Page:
On the creation of the cosmos and man.



(Translated from the Greek original by Proptopresbyter George Dion. Dragas PhD, DD, DTh)

1.What is it that we call “cosmos” (i.e. ornament)?

 The term “cosmos,” meaning “ornament” (in its original Greek connotation), specifies the totality of the creation, because creation is characterized by an inherent order and harmony. The creation is divided into the visible and the invisible cosmos; the visible cosmos being the material nature; and the invisible cosmos being the immaterial nature, namely, the angels and the human souls.[1]

2.    What does the Church teach about the creation of the cosmos?

 She teaches that God made the cosmos;[2] in six days;[3] out of nothing;[4] and on account of the excess of His goodness and will;[5] and also that He did this only by His Word (Logos);[6] because He said and it came to pass; and so the cosmos is the work of the divine power and wisdom alone.[7]

 3. How long did it take God to create the cosmos according to the Scriptures?

 The Old Testament says that God created the cosmos in six days;[8] that on the first day God made heaven and earth, and the earth was invisible and unstructured, and the Spirit of God was moving upon the water. Then God said “Let there be light, and the light came to pass.”[9]  On the second day He made the firmament, namely, the expanse of heaven (the sky) and “God called the firmament heaven.”[10] On the third day God separated the waters and put them into one gathering; and so the dry land appeared and produced shoots of plants and trees. On the fourth day He created the sun, the moon and the luminaries (stars).[11] On the fifth day He created the fish of the sea, the birds of the sky and every soul of living reptiles according to their specific gender. On the sixth day He created the four-legged beings and reptiles and the other beasts of the earth according to their specific gender. And after the creation of all these creatures God made man.[12]

4. What does Scripture say about the Creation?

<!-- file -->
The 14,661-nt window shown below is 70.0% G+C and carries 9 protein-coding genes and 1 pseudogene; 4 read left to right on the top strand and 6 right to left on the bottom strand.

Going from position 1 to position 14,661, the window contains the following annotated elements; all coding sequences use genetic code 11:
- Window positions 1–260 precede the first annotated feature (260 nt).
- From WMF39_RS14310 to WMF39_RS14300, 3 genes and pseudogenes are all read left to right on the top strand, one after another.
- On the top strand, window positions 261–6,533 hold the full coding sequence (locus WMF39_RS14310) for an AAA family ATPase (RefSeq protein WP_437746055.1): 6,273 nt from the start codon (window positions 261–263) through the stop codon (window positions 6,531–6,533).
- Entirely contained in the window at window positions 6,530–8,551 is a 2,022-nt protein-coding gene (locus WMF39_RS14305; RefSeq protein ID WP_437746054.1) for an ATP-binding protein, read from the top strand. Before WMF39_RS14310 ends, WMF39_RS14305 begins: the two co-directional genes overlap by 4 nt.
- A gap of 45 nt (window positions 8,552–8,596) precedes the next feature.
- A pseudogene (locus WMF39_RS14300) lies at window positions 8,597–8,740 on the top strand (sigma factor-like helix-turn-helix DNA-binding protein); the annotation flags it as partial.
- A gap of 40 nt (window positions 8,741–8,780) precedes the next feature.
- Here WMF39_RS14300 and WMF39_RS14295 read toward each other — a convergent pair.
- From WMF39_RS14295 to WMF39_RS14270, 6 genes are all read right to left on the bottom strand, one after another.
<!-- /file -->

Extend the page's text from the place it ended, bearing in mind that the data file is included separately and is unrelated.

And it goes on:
It says that God made all things very good.

 5. Where did God place Adam and Eve?

 He placed them in Paradise.[13]


 1. What does the Old Testament say about the creation of man?

The O.T. tells the story, that once God completed the creation of everything and saw that they were all good, he said: Let us make man according to our image and likeness and let them rule over the fish of the sea and the birds of the sky, and the beasts of all the earth, as well as of everything that crawls on the earth; and God made man; in God’s image He made him, male and female He made them and God blessed them, saying: Increase and multiply and fill the earth, and establish your dominion over it…etc.,” (Gen. 1:26-29).

 2. Why did God make man?

Gregory the theologian says that God made man, because “it was not enough for God’s goodness to move only in self-contemplation, and because goodness had to be shed as widely as those that would benefit from it, etc.”

 3. Whence did God create man?

Holy Scripture says, that “God made man from the dust of the earth and breathed into his face a breath of life and man became into a living soul” (Gen. 2:7).

 4. What does this “according to the image” of man’s creation refer to? to the body or to the soul?

It refers to the soul; because God is incorporeal and indescribable. The image of God was imprinted on the very nature of the soul of man, i.e. man became like God with respect to mind and freewill. The mind denotes the properties of the soul which have become relative to those properties of God, and freewill, the possibility of man to become like God in virtue. In other words, as God is a rational spirit, likewise He endowed man with spiritual rationality, which, however, is relative and limited; and since God is freely-determined (autexousios), likewise He endowed man with free-determination. As He is supreme ruler and master, He granted man the power to rule over all creatures on the earth. It is in the same way that the rest of the properties of man are to be understood and man needs to cultivate by using his freewill, so that he might become an image and likeness of God.[14] Scripture speaks about this as follows: “Put on the new man who was created according to God in righteousness and holiness of truth” (Eph. 4:24), and elsewhere, “and put on the new [man] who is renewed in true knowledge according to the image of Him who created him” (Col. 3:10). The Fathers of the Church teach that we received what is “according to the image” from God directly, and that it is up to us to obtain what is “according to likeness.” Gregory of Nyssa says, that “our being according to God’s image is proper to us according to the first creation; but our being according to God’s likeness depends on our freewill and exists in us only as a possibility, which becomes actuality through being operated or energized” (Oration on the making of man). John Damascenos says: “that which is ‘according to the image’ denotes ‘mind and freewill,’ and that which is ‘according to likeness’ denotes the likeness of virtue as far as this is possible”.[15]